Some want to extend the realm of the objective attitude much further than the special cases that Strawson brings up. Consider first the challenges to responsibility from biology and psychology. If someone suffering from a neurotic compulsion acts unkindly toward me, I may still be resentful — especially if I don’t really understand neurosis. But someone with expertise in abnormal psychology and who thus understands the biological underpinnings of neurosis might be less inclined to feel resentment toward this person. They might instead see such a person as someone who deserves help, not censure. Taking this further, a biologist might see most human actions as derivative of biological processes and thus not an appropriate object of reactive attitudes.

Or consider, second, religious ideals wherein one lacks the reactive attitudes — where you feel nothing but love for one who has harmed you, no inclination to punish them, but perhaps a wish to save or help them. We have from Matthew: “Love your enemies, bless them that curse you, do good to them that hate you, and pray for them which despitefully use you, and persecute you.” We have from Zen the story of Ryokan, who notices a thief has stolen everything in his house but his cushion. He grabs the cushion and runs after the thief, to give it to him, and then laments that he cannot give the thief the moon. In the most advanced religious forms, the reactive attitudes seem never to arise at all in the mind.

Consider third the Confucian philosopher Mengzi, who asks: How does the superior person respond to one who has been harsh to her? The answer: She examines herself for faults, assuming that she must have erred to get herself into this situation. And if she finds no faults, she concludes that the person who has been harsh to her is simply lost. Then, she takes the objective attitude: “What is the difference between such a person and an animal? And what is the point in rebuking an animal?”

Mengzi’s take clarifies the stakes of the objective attitude. It is not simply a perspective of greater understanding that leads us not to punish people or feel resentment and indignation toward them. It’s potentially a perspective that leads us to see them as lacking in some way. We might judge that they cannot understand our expectations of goodwill and regard, or are unable to meet them, and so cannot partake in our moral community. They are not worth our moral attention, so to speak. In this sense, we see them as animals.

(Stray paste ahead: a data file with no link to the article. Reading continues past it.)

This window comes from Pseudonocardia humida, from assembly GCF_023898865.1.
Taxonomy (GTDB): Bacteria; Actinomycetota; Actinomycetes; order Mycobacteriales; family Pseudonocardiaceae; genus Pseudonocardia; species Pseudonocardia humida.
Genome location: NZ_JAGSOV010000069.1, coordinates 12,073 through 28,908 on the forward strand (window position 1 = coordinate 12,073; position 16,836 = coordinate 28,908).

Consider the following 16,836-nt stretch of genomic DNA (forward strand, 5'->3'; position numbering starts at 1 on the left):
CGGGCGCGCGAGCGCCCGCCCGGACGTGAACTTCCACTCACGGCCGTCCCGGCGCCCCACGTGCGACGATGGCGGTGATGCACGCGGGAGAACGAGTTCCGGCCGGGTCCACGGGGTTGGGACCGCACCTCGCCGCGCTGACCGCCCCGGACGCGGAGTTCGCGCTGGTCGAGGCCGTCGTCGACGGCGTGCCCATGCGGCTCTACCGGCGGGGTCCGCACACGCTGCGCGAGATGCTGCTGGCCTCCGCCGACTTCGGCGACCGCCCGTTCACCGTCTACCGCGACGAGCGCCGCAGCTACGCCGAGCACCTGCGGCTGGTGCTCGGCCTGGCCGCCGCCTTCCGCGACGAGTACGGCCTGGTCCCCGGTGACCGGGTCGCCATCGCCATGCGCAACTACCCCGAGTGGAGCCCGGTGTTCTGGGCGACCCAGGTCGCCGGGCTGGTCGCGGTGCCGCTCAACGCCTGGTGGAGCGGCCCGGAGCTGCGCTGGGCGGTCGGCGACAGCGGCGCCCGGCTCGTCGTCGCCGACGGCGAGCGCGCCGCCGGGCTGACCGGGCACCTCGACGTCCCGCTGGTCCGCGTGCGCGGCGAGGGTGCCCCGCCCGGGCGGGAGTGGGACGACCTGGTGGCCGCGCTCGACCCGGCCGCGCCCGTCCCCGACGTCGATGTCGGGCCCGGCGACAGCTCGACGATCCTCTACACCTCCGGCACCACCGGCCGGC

The transition from reactive to objective attitudes seems quite desirable from the standpoints of biology and psychology, or from the standpoints of compassion for others. What is there not to like about a transition that emphasizes the contingency of human action and the biological circumstances that we often cannot escape? A transition that leads us to care for people rather than punish them, to see them as in need of help and love rather than deserving our resentment and gratitude?

But Mengzi’s characterization should give us pause. Do we really want to see others not as suitable objects of resentment and gratitude, of indignation and forgiveness, and not as agents with whom we can reason? Judging that someone is incapable of being part of the moral community is not a judgment to be made lightly. And if we truly see everyone else in this way, then the moral community simply dissolves. So we must ask to what extent we are willing to part ways with the moral community, or if there is some way to preserve it.

I raise this issue with little idea of how to answer it. Mengzi has some ideas, involving some seemingly extreme forms of personal responsibility: Hold yourself to the standard, but as you can do nothing about others, you should not try to change them nor hold reactive attitudes toward them. This is a pessimistic response, in my view, but I don’t know if we can do better than it. At any rate, an attempt at a solution will have to wait for another day.

Contact Adrian Liu at adliu ‘at’ stanford.edu.